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Entries in Andrew Haigh (11)

Wednesday
Sep 05 2018

Soundtracking: "45 Years"

byChris Feil

"They asked me how I knew..."

"Smoke Gets In Your Eyes"by The Platters is a cinematic staple,constantly showing up in films and yet hasn't become a cliche.The song has been used for umpteen other tragic romances in film likeBlue ValentineandThe Bitter Tears of Petra von Kant,not to mention countless less narratively significant needle drops on screen.But Andrew Haigh's45 Yearsis the one that wrings it for every last drop of its sweeping grandeur and matches the scale of its emotion...

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Saturday
Apr 21 2018

Review: Lean on Pete

by Eric Blume

Andrew Haigh,the director of the new filmLean on Pete,is a major,major talent.He pulled a career-best (and Oscar-nominated) performance from Charlotte Rampling in his last film45 Years,made a splash a few years before that with the lovely two-handerWeekend,and his big HBO showLookingwas for my money one of the best gay anythings ever made.

Haigh has a particular talent with actors,and also for establishing moments of quiet power within a story.What's more he trusts that that power is enough.These talents are firmly on display inLean on Pete,the story of 16 year-old Charley (Charlie Plummer) who finds himself completely alone alongside the eponymous,discarded quarterhorse...

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Thursday
Dec 07 2017

A First Trailer for Haigh's "Lean on Pete"

Chrishere.Andrew Haigh's adaptationLean on Petemade it all through the fall festival season with only a few stills to entice us.But now we have a gorgeous new trailer to feast our eyes upon ahead of the film's March release.You might recall that the film's young star Charlie Plummer won the young actor Marcello Mastroianni prize at the Venice Film Festival - looks like we've got one of 2018's major breakthroughs,as he has the plum role of the kidnapped John Getty in Christmas'sAll the Money in the World.

After the impressive triple punch ofWeekend,45 Years,and HBO's short-livedLooking,we are ready to line up to anything Haigh delivers.But this story of a boy escaping home with the horse he tends to seems like an interesting narrative progression for the writer/director,and his keen emotional insights seem to be perfectly calibrated to study a troubled teen.And he looks to deliver some of his most gorgeous visuals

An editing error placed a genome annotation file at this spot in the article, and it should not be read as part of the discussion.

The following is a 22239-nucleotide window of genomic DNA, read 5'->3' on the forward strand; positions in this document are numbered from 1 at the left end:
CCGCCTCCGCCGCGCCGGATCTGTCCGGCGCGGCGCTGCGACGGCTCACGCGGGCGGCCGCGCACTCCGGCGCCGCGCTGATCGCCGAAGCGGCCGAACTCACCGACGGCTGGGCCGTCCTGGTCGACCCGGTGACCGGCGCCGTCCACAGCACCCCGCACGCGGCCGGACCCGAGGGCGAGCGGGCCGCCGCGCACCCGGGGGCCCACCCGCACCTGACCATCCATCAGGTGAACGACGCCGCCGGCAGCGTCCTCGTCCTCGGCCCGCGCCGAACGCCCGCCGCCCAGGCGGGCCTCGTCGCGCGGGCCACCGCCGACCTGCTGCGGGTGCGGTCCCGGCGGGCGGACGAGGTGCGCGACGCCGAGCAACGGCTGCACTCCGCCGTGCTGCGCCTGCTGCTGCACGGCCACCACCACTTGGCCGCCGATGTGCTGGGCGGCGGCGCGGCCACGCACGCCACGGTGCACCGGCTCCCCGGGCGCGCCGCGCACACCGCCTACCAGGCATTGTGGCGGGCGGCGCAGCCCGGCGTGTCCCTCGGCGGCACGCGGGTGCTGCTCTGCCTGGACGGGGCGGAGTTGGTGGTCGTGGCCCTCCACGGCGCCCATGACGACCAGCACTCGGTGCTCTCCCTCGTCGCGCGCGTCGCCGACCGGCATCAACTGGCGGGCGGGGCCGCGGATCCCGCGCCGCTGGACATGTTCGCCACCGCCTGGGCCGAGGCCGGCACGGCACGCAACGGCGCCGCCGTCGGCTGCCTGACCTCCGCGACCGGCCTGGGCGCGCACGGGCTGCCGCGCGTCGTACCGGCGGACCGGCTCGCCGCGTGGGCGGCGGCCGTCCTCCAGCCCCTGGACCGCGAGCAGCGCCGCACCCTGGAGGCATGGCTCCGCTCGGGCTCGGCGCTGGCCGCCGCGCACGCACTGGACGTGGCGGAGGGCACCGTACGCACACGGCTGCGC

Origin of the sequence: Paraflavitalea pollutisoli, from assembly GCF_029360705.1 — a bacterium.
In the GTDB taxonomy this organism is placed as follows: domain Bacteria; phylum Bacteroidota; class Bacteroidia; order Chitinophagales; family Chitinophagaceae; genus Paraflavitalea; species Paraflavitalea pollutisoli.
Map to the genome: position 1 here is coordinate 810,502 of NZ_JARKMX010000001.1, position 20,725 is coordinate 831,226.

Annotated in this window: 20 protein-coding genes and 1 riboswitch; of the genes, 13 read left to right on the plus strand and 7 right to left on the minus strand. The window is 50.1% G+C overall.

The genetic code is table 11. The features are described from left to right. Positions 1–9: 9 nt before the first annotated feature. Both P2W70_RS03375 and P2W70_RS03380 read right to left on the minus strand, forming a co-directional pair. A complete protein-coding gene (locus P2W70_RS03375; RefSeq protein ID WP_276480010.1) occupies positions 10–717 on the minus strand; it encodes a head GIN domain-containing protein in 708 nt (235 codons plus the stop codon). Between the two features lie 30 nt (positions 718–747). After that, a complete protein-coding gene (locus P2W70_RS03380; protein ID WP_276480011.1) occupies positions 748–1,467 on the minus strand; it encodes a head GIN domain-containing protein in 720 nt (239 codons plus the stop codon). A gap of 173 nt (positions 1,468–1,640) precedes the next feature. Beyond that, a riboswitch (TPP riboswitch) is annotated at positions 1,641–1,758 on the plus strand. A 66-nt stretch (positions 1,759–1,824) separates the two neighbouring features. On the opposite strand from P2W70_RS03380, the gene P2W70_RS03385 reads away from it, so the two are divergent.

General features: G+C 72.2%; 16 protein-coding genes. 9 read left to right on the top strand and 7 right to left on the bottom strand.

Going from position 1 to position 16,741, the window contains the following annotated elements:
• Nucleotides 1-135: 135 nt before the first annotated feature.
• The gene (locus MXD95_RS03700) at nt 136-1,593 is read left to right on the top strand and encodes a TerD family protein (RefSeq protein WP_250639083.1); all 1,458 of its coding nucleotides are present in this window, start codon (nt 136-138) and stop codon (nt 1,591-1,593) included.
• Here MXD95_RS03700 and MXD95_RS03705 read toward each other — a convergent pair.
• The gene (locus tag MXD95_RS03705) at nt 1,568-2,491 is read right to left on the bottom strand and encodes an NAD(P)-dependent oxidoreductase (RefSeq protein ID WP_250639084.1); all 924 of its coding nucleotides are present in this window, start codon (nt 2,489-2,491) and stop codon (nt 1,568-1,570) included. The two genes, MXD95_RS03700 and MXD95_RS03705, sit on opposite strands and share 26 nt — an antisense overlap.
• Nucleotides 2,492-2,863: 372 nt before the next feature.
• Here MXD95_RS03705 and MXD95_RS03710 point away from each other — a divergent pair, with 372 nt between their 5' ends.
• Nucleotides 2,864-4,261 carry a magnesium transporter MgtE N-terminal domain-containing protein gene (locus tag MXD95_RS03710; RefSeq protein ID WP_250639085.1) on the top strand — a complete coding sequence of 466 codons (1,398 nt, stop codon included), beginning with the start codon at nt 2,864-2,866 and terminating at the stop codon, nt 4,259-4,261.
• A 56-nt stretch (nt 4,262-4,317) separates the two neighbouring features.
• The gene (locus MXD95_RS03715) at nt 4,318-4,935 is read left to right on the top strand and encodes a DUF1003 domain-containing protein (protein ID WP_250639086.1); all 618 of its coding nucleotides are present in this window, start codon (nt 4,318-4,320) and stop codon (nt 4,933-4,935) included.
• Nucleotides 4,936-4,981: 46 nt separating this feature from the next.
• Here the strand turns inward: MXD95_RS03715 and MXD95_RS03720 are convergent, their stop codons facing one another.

With this andThe Rider,Chloe Zhao's horse-centric festival darling and Indie Spirit nominee,it looks to be a big spring for horses on the indie scene.Insert your "Andrew Hayyyyy"joke here.What do you think of this first trailer?

Thursday
Feb 09 2017

Valentine's - Weekend

Team Experience is celebrating Valentines Day with favorite love scenes.Here's Jose...

Early on in my life I decided that all my favorite romances had to end with the lovers apart.And I mean,seriously,can you name a perfect romance that ends with happily ever after?FromCasablancatoDr.ZhivagoandRoman Holiday,it's as if the movies have always told us that a brief,but powerful romance,the kind which makes us swoon in our 80s like Gloria Stuart inTitanic,is the kind of romance we all should crave.But it wasn't until I watched Andrew Haigh's Nottingham-setWeekendin 2011 that I realized as a gay man there was finally one of these romances for someone like me (I won't go into details of how this movie seems to me my biopic...) in which no one ended dead,as most gay romances do in fiction.

In the last scene we see Russell (Tom Cullen) and Glen (Chris New) together,they share a brief kiss as they say goodbye before Glen heads to America.Even though there is nothing really "tragic"about their farewell,it's this idea of the person existing in the same planet,as you have to find the will to move on,that's most devastating.I can see the lovers running into each other years in the future (I doubt they remained Facebook friends,I wouldn't have,would you?) and either of them going into full "of all the gin joints..."Bogie mode as they wonder "what if".

What are some of your favorite non-tragic gay romances?What romantic movie do you feel could be your biopic?

Thursday
Jul 28 2016

Looking: The Movie Review

Manuelhere with an extra episode of HBO LGBT to celebrate the release ofLooking: The Movie.I get the title format but would it have hurt Andrew Haigh to give it a less generic title.I mean,"Looking for Closure"would have been a bit on the nose but it'd have fit nicely with the show's episodic titles (which included "Looking for a Plot"and "Looking for Home"after all).

I have gone on the record before saying how much I treasuredLooking—recapping its second season right here was wonderful and a chance to really flesh out why I think Haigh and Michael Lannan's show was such a striking meditation on gay male intimacy...

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